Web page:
I gave Leroy a GPS for Christmas. His old GPS stopped working this past year, and a new one was at the top of his Christmas wish list. He is rather hopelessly challenged when it comes to finding his way without an electronic voice telling him to turn left or right at the next intersection. It sounds like the wise men had the same issue. They depended on a global positioning system in the form of a star that led them to Israel and then directed them further to Bethlehem and the house where Jesus and his family were staying. It doesn’t take a scientist to point out the fact that a body of heavenly matter many light years away cannot provide enough nuance to direct someone from Jerusalem to nearby Bethlehem, just down the road. That’s a level of literalism that the story can’t bear and doesn’t need to.
The wise men were dazzled by the star. They were overwhelmed by an intense light that moved them, literally, to a new place. What dazzles you? I was at the Museum of Nature and Science in Denver on Tuesday, along with Leroy and about five thousand sugar-infused children on holiday break. Even though many of the exhibits are geared toward kids, I was dazzled by the depictions of distant galaxies and magnificent animals, and the minerals buried within the earth. The planetarium gives us close-up views of stars and planets unimaginably far-away. How can we not be dazzled by the universe? No wonder the wise men followed after what appeared to be a new and especially bright star.
Although I don’t often think about it in this way, it’s also possible to be dazzled by people. Television and the movies have their own ways of creating stars. Carrie Fisher didn’t have her own star on the Walk of Fame in Hollywood, but that didn’t prevent fans from co-opting an empty one and filling it with flowers and mementos. Her mother had her own star, of course. We’re dazzled by the talents of actors and musicians, but we can also be overwhelmed by the light that shines forth from those who are not celebrated by the masses.
Maybe the opposite of dazzled is frightened. Dictionary.com announced recently that its Word of the Year for 2016 is “Xenophobia.” An irrational fear of and hateful response to those who are from other parts of our world certainly doesn’t allow for the possibility of being dazzled by the lives of people we don’t know. When we think of people as simply “them,” we can remain insulated from their experience. When we open our hearts to hear their stories and consider their bravery in the face of war and religious intolerance and even ethnic cleansing, we can’t help but be dazzled by the strength of human character. That motivates us to do whatever we can to protect their safety and their dignity.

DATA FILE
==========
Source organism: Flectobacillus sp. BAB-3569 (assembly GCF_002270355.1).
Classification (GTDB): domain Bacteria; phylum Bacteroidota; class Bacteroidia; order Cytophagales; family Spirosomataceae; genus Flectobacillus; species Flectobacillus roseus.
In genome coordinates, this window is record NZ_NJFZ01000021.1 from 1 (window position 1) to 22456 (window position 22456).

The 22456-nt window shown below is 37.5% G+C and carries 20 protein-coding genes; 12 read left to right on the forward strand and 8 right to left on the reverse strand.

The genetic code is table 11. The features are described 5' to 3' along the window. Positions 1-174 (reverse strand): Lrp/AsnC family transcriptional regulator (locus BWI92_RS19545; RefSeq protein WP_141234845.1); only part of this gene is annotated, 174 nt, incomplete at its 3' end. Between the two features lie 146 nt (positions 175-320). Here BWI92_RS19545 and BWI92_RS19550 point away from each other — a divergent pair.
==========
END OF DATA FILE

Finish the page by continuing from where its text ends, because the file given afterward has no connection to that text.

2016 was quite a year. Few of us would have predicted that our efforts to advance the progress of human rights and harmony between religions and races would seem at such risk as we start a new year. The work and the witness of a church such as ours has never been more important. This church began as an overtly progressive congregation committed to social justice. I think it’s fair to say that the broad social and political and even religious environment we find ourselves in rather suddenly is more sharply at odds with our values than at any other time in our fifty year plus history. What an amazing opportunity and responsibility lies before us as we keep living our commitment to social and environmental justice. We don’t do so as a political organization, but as a community shaped by the message of Jesus and the wisdom that comes through one another and the universe itself.
The wise men were dazzled by a star; we might be dazzled by the wise men. They were curious. They were unafraid. The brought generous gifts. They had a mission and they went to great lengths to complete it. They lived in a world that held significant danger. Herod was a crafty man who lied to them about his intentions for the baby Jesus. The wise men were realists, despite their willingness to cross a vast distance to honor a new baby. They found a new route home to avoid Herod, and they left a legacy of courage that we remember even today.
Our work for this New Year is just beginning. Don’t lose heart as we face whatever opportunities or difficulties lie ahead. We are the ones who can make a difference for good. The gifts we bring are not gold, frankincense, or myrrh. They are love that is meant for all people, hope that doesn’t give up regardless of what we see happening, and persistence in the face of any injustice. We follow the star and we remember that light is always more powerful than darkness. May God use you in great ways in this New Year.